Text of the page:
Gender
Few topics have so consistently divided Christians throughout history than the topic of the role of women in the Church. Fortunately, in recent years, a greater freedom and equality for women is being experienced. Women are being released in their unique giftings and callings, breaking down barriers of the formerly insurmountable walls. But again, to go deeper in this is so key to our growth as the Church in this age, that our failure to do so would be one of the greatest failures in history.

While the increased involvement of women in every aspect of ministry has been a phenomenal breakthrough for much of the Church, there still remain more subtle barriers to their full involvement and investment. It is not enough to acknowledge the equality of women in both value and position, if we maintain systems, structures and even theological understandings that remain exclusive and patriarchal.

Generally speaking, men and women have differences in the way they view and respond to the world around them. Rather than contradictory, these differing perspectives reflect the intentional complimentary nature of humanity that God instilled. While this does not limit either gender to “boxes” into which they must fit, it does recognize that like culture, God has invested something unique of Himself into each gender, something we can more fully understand and appreciate through mutual relationship and unity. It is also something that can be lost if kept repressed, instead of released and valued as a necessary part of the whole.

However, as we study history, women have been humanities most consistent victims of subjugation and oppression. Sadly, the Church has too often been the leader in such repression, both through blatant prejudice or unwitting ignorance. Due to this, Western Christianity (which has gone on to be the dominant expression of the faith in missions) developed its systems, structures and theological understandings from a narrow, exclusively patriarchal perspective. And while these are all good and valuable within the context of the whole, their distinct exclusion of the other half of humanities view has left a huge deficit in our understanding of God and our practice of the Christian faith.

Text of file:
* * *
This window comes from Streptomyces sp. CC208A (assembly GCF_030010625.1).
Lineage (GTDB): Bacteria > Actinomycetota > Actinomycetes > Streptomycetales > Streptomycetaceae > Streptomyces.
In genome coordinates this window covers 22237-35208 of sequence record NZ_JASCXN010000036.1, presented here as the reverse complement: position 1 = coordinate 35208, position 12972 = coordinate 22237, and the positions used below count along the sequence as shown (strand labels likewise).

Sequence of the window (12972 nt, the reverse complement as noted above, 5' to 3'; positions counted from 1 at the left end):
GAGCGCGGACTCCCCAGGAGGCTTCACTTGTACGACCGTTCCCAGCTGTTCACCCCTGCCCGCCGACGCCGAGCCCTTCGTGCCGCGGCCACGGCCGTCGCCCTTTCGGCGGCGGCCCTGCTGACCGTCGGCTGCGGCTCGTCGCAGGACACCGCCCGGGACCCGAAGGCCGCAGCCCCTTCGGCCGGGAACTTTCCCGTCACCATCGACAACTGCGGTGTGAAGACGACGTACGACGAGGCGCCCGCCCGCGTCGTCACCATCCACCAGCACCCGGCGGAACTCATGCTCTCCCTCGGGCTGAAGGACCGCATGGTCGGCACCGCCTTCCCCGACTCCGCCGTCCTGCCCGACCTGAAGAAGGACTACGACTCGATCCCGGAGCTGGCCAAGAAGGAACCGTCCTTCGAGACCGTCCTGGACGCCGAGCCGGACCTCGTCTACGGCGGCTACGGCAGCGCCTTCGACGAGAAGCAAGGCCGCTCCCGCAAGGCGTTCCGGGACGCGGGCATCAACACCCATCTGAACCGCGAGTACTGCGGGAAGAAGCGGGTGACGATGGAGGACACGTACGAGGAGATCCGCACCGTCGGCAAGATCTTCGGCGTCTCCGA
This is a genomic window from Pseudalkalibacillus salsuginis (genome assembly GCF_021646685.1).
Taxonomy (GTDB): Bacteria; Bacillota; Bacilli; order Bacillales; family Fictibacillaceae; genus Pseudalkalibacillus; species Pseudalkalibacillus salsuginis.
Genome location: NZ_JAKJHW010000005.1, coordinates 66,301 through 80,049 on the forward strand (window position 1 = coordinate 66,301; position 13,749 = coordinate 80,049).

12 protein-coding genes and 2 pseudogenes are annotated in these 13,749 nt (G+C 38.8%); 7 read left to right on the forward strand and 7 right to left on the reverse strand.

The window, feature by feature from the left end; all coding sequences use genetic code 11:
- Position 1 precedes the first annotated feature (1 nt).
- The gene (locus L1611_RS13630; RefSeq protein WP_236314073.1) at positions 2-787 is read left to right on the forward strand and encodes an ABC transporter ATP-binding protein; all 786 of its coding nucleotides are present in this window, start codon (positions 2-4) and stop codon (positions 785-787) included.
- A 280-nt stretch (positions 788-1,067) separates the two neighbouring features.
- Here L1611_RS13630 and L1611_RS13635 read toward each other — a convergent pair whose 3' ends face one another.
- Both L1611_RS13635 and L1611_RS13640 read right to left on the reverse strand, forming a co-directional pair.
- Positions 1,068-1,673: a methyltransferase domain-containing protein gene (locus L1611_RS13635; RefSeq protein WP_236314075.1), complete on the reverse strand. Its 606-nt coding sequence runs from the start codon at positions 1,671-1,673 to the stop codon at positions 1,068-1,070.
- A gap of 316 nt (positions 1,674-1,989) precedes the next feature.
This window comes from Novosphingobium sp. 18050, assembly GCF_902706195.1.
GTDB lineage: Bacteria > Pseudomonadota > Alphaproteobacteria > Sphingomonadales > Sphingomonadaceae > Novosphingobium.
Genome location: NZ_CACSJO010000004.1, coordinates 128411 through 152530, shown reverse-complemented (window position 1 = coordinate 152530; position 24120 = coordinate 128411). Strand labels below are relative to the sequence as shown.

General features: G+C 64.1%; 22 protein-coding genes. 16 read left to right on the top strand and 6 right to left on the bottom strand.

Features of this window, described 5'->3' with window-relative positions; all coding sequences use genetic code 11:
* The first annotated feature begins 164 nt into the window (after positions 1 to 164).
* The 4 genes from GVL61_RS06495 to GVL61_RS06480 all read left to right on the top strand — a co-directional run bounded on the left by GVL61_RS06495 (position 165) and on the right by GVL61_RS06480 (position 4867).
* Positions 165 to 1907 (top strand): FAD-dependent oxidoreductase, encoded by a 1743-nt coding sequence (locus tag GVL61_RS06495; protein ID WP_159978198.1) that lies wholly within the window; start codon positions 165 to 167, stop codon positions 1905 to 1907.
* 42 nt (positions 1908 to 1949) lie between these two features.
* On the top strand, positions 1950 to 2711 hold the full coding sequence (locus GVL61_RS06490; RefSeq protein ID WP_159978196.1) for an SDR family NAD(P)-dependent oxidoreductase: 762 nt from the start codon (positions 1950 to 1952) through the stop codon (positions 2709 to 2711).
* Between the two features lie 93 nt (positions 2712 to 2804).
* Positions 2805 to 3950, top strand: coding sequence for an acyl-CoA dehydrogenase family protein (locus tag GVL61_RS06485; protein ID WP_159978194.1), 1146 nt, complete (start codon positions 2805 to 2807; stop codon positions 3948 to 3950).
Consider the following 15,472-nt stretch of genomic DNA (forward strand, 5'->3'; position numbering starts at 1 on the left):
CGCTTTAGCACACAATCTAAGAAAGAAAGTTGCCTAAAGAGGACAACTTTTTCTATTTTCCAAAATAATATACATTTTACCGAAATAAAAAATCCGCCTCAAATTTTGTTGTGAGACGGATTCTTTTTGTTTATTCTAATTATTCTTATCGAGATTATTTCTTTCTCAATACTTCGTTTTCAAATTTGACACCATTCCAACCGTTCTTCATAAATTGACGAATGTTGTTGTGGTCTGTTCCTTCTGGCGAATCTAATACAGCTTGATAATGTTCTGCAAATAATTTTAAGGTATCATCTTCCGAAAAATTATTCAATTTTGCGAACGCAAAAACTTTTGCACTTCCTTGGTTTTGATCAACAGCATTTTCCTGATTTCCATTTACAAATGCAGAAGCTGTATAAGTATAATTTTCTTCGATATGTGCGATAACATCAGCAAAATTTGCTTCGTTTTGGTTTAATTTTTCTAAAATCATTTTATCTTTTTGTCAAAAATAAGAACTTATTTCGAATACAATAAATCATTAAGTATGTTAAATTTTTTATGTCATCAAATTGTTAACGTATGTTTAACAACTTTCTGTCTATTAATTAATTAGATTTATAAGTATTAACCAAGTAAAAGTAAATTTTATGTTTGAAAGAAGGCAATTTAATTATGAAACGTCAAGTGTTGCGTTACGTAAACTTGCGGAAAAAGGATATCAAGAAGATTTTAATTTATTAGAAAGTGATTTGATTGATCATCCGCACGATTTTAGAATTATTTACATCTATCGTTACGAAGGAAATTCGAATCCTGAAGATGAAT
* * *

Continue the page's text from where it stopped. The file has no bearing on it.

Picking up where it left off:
The reality we face as the Church, then, is to know God in a truer and deeper sense. We need to begin to encourage the development of not only women leaders, but also women theologians, thinkers, administrators and pastors. We need to allow the way we do, see and understand things to be changed to include the needed “new” perspective they have been given by God. We need to explore the fullness of God through the context of His most precious creation, humanity- both male and female. All of humanity is made in His image, neither gender being more central or significant. Until we can grasp this, our maturity and effectiveness as believers in this age will be seriously crippled.

Conclusion
Why should we pursue diversity with such passion? It would be a mistake to think it is about some misguided sense of politcal correctness or pragmatic balancing act. We would be equally mistaken to see this emphasis as an optional "side" issue that can be pursued if and when one is so motivated. There is a lot of rhetoric both within and outside the Christian world both for and against this diversity, so it is important to understand our own motivations in this process.